Philippines summons China envoy over water cannon incident in disputed sea

8 August, 2023 | Anupam Shrivastava

PH China World

Chinese envoy to Philippines was summoned after Chinese Coast Guard deployed water cannons against Philippine vessel near Spartly islands.

Following an incident where Chinese coastguards halted and used water cannons against Philippine ships in the contested South China Sea, Manila has called in Beijing’s envoy for discussions, as reported by President Ferdinand Marcos Jr., according to Al Jazeera. President Marcos informed reporters on Monday that the Philippine Secretary of Foreign Affairs had summoned Ambassador Huang and handed over a formal note along with visual evidence of the incident, awaiting China’s response.

According to reports, the Philippines has accused China’s coastguard of deploying water cannons to obstruct its ships from delivering essential supplies such as food, water, and fuel to its military personnel stationed at Second Thomas Shoal within the Spratly Islands. Manila has denounced these actions as unlawful, excessive, and risky.

On Monday, a senior Philippines official declared that the Philippines would stand firm and “never abandon” the Second Thomas Shoal, situated over 1,000 kilometers away from China’s nearest major landmass, Hainan Island, and approximately 200 kilometers from the Philippine island of Palawan. The National Security Council spokesperson, Jonathan Malaya, emphasized Manila’s commitment to the area.

China has dismissed a 2016 international court ruling that invalidated its extensive claim over the South China Sea, a vital trade route handling trillions of dollars in commerce annually. China cited the “necessary controls” it imposed on Philippine vessels that had allegedly entered its waters unlawfully.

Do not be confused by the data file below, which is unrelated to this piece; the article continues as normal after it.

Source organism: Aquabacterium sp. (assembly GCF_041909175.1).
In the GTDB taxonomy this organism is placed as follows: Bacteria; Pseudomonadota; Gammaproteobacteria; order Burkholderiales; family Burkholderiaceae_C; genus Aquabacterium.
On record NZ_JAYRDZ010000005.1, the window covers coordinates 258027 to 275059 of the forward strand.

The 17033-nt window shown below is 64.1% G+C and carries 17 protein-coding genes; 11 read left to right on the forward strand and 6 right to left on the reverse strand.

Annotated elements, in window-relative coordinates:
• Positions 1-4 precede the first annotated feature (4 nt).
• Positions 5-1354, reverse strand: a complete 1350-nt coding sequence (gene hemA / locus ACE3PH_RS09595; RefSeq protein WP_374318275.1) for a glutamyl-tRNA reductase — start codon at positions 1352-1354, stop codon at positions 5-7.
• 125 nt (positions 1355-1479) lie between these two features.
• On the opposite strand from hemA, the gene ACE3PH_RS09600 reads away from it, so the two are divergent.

The Philippines affirms its determination to uphold its sovereignty and territorial rights in the South China Sea. President Marcos highlighted the contrasting viewpoints, with China asserting ownership and defending its stance, while the Philippines asserts its ownership and defends its perspective, leading to a gray area for dialogue.

The incident involved two Philippine Navy-chartered vessels delivering supplies to the BRP Sierra Madre, a stationary ship at Second Thomas Shoal. These vessels were accompanied by two coastguard ships. About 90 nautical miles off Palawan, six Chinese coastguard vessels and two Chinese fishing militia ships began tracking the Philippine vessels.

In response to the incident, the US State Department condemned the actions, denoting involvement from both the coastguard and maritime militia, and expressed concerns about regional peace and stability. The UK, Australia, Canada, and the European Union also criticized China’s actions.

The historical maritime disputes between Manila and Beijing in the South China Sea persist. Unlike his predecessor Duterte, President Marcos has adopted a more assertive stance regarding maritime rights, seeking to fortify defense ties with the US, the Philippines’ former colonial ruler and long-standing ally.

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